I want a community-based solution that incentivizes development, collaboration, fair voting, does not discourage small Grant proposals or funding, reduces gaming, and exhibits well-intentioned Best Practices.
Very well put.
 
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Given the challenges, the community had with the previous grant round the Cube 3 team would like to pose some questions that may inform how the next round is run.

What underlying principles should govern a grant application round?
We propose that a grant application round should be:
  1. Transparent
  2. Fair
  3. Clear
How do we ensure that we are really clear about the purpose of a grant round?
In the spirit of this latter principle, there should be clear guidelines for what is expected.

We would propose two ways of conducting grant application rounds:

  1. Hold an open round where only an outline is given. An example of such an approach can be seen here https://apply-for-innovation-funding.service.gov.uk/competition/243/overview (with apologies for a UK centric example!)
  2. Hold a specifically targeted round which fits the roadmap of the protocol. Here the ANOs would decide the purpose. For example, if for the next 3 months the protocol really needed core development we would only request applications on this topic.
The only downside of the latter approach is the potential to miss out on the more blue-sky applications which the community may have not thought of yet. Having a general open grant application once a year with a larger pot of say 60% of the annual grant pool FCT plus quarterly specific calls may alleviate this.

How do we ensure clear, thorough and consistent applications?
It is suggested that grant applications should include a mini business plan, comprising:
  • Specific clear, concise objectives
  • Achievable and probably limited goals, not aspirations
  • Outcomes that should be easily measurable by both the community and the sponsor
  • Outcomes that are relevant and beneficial for the community, now
  • Confirmation that the grant work will be owned by the community or open sourced
  • Project Plan showing exactly how the outcomes will be achieved and on what the grant will be spent
  • Consortium or single entity details with an explanation of why they are the right team to do the work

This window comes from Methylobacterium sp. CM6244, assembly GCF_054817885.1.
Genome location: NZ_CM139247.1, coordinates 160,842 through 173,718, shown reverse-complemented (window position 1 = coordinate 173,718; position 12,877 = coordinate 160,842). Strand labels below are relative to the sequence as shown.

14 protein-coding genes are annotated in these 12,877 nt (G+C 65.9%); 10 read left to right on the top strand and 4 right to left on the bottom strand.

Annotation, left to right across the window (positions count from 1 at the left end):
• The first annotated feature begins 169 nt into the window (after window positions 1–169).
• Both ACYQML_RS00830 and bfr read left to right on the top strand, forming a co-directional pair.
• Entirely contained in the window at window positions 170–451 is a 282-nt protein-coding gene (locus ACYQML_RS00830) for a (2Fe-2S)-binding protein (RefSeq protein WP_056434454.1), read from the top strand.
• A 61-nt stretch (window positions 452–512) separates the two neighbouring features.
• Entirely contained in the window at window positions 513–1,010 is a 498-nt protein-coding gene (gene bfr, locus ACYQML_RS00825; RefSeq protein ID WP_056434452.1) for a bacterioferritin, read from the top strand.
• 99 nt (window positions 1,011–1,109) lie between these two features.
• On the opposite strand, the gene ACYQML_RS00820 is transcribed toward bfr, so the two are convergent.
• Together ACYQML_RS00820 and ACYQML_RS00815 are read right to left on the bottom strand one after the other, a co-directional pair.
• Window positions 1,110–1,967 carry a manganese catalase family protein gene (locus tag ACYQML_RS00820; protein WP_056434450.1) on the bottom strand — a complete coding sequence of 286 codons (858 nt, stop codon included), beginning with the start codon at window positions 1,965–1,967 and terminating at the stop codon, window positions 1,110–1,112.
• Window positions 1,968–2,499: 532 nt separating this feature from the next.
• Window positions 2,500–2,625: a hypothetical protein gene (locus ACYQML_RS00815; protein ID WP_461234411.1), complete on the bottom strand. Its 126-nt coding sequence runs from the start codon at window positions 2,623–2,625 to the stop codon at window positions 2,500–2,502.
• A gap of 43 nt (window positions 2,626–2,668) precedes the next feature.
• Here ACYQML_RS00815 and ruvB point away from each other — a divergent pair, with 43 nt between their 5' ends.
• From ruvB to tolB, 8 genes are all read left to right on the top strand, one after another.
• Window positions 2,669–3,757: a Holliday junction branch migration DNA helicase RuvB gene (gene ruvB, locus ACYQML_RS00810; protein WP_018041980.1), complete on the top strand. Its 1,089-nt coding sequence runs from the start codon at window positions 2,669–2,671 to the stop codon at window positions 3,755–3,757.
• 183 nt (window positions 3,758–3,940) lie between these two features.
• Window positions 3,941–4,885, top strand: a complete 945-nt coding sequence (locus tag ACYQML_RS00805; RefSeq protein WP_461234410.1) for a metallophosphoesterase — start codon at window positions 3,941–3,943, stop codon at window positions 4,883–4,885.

• Why the applicant believes that it is a sound investment and gives a genuine return which should be quantified
How do we get a portfolio of applications that we can afford?
The grant application process should provide guidance on what an appropriate grant size is. Ideally, this should never more than ¼ of the total funding pot, to prevent the whole pot being swallowed by one or two large grant applications.

Who should assess the grants?
There are some suggested principles:
  • ANOs with any involvement with that grant should not be allowed to vote on that grant.
  • Standing parties who have contributed FCT to the grant pool should be deciding where the funds are spent.

How should the grants be assessed
?
The primary method we currently have is through discussion and questioning of applicants.

It is suggested that future grant applications be reviewed wherever possible by an independent expert in that field if the grant is not general enough. The review should be provided to the standing parties eligible for voting who can then make a better-informed decision.

Grant application discussions should be open to all members of the community but the discussions should be limited to questions and answers, not opinions. The last grant round was potentially biased by ANOs declaring support prior to voting. For the next grant round the forums should be moderated to avoid this. In a similar vein grant applicants criticising other applicants should be discouraged.